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Case report

Hepatic Sarcoidosis: An Uncommon Cause of Cirrhosis


Sarcoidosis is a multi-organ inflammatory disease of unclear etiology. The hallmark of the disease is the formation of non-caseating granulomas. The prevalence of sarcoidosis is 5-30% in the general population and up to 80% in autopsy series. Hepatic involvement is seen in almost 50% of cases of sarcoidosis, though the clinical consequences are variable. In this study, we describe the case of three patients from our institution with hepatic sarcoidosis. Two of them eventually went on to develop liver cirrhosis.


Sarcoidosis is an inflammatory multi-organ disease characterized by non-caseating granulomas [1]. It has been estimated that the prevalence of the disease is 2-60 per 100,000 people worldwide [1]. In the US, the incidence of the disease is three times more in African Americans and in females with a peak age of 20-40 years [2,3]. The most common organs affected by this condition are the lymph nodes (hilar and mediastinal, 98%) followed by the lungs (90%) [3-5]. Hepatic sarcoidosis is well described in the literature and has been documented in up to 50-80% of patients diagnosed with systemic disease [2,4]. However, the clinical consequences of liver involvement are variable. Here we present a case series of three patients from our institution who were diagnosed with hepatic sarcoidosis. Two of them went on to develop cirrhosis.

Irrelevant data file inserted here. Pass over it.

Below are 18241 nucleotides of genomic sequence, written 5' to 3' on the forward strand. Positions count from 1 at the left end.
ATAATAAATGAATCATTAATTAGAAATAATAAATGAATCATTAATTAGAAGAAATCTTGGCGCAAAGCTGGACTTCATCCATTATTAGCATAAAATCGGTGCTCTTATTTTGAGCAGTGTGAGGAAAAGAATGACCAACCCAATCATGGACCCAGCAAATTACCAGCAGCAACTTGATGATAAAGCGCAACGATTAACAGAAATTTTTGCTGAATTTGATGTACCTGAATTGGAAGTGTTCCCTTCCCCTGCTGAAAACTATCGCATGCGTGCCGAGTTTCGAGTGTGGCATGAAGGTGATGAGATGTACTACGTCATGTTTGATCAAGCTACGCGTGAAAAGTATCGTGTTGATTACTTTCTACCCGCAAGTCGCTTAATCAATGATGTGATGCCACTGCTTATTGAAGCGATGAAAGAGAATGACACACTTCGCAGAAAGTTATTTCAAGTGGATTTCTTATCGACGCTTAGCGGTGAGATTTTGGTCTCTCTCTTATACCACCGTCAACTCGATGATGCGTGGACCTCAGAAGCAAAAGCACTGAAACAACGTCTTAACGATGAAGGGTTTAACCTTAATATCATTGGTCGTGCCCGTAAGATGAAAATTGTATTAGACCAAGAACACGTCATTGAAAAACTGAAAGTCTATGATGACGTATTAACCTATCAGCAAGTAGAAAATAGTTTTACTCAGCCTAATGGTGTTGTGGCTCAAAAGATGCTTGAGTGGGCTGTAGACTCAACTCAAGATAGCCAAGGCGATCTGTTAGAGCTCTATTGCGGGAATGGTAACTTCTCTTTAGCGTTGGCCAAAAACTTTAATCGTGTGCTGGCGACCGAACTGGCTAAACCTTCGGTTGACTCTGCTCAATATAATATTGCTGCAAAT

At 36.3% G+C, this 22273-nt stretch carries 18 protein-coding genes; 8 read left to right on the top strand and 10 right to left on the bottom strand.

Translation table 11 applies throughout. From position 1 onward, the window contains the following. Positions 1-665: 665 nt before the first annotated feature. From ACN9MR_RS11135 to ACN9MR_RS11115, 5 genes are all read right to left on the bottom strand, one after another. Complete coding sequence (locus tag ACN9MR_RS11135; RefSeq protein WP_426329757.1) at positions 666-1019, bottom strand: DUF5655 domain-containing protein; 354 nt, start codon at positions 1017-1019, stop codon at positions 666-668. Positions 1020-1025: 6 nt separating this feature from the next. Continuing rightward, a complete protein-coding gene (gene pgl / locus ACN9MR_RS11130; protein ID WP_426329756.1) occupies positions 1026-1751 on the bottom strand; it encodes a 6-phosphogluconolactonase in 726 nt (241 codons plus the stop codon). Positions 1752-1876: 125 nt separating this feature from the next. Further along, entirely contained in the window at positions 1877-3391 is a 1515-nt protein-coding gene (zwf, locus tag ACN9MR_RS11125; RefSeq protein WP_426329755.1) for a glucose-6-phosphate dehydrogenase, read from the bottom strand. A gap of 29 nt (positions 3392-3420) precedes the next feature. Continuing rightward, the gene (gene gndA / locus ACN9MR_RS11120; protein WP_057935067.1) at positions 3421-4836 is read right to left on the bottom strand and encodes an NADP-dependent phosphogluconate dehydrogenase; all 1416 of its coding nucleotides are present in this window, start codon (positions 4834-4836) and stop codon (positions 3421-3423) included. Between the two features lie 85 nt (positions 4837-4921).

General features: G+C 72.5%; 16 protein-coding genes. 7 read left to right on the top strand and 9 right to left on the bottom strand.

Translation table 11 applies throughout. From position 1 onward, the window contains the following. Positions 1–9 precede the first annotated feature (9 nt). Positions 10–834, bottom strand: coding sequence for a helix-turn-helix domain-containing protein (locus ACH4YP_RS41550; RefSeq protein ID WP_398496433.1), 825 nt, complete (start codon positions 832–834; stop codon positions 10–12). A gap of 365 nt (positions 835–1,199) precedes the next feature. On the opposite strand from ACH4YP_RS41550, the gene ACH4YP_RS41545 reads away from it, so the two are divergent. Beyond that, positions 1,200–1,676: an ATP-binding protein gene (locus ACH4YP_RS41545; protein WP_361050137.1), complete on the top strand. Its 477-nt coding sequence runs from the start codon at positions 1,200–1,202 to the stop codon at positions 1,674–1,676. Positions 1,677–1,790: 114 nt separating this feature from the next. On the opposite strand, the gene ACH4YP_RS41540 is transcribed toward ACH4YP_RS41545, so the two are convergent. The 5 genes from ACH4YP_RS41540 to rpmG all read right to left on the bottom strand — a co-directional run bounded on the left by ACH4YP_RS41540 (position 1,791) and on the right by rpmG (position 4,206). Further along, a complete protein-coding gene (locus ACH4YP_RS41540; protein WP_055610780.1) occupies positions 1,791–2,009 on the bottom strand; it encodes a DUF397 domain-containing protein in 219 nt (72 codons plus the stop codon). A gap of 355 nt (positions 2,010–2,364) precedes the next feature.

Case Presentation

Case 1

A 59-year-old African American male with pulmonary sarcoidosis was consulted at our pulmonary clinic after he was found to have an abnormal CT of the abdomen and pelvis. Three months prior, the patient had had routine laboratory testing which had showed elevated liver enzymes [alkaline phosphatase: 604 IU/L (normal 40-200 IU/L); alanine transaminase (ALT): 63 IU/L (normal 7-40 IU/L); aspartate transaminase (AST): 81 IU/L (normal 7-40 IU/L)]. Serum gamma-glutamyltransferase (GGT) was normal. CT of the chest, abdomen, and pelvis showed nodular infiltrates in the lung. The liver and the spleen were enlarged and diffusely infiltrated with small nodular hypodensities that were concerning for lymphoma or metastatic disease (Figure 1).

The patient endorsed a three-month history of night sweats and dry cough. He had lost seven pounds. He denied hemoptysis, shortness of breath, fevers, or chills. He was a non-smoker and had never consumed alcohol. He complained of abdominal fullness and diffuse tenderness. The physical exam was otherwise normal. He had an elevated angiotensin-converting enzyme (ACE) level (165 U/L) and underwent bronchoscopy with biopsy, which confirmed a granulomatous process either infectious or sarcoid. Stains were negative for acid-fast bacilli (AFB) and fungus. Bronchoalveolar lavage was also negative for AFB and bacterial culture. The patient was diagnosed with systemic sarcoidosis and started on prednisone and methotrexate. Within six years of the diagnosis, he developed liver cirrhosis. 

Case 2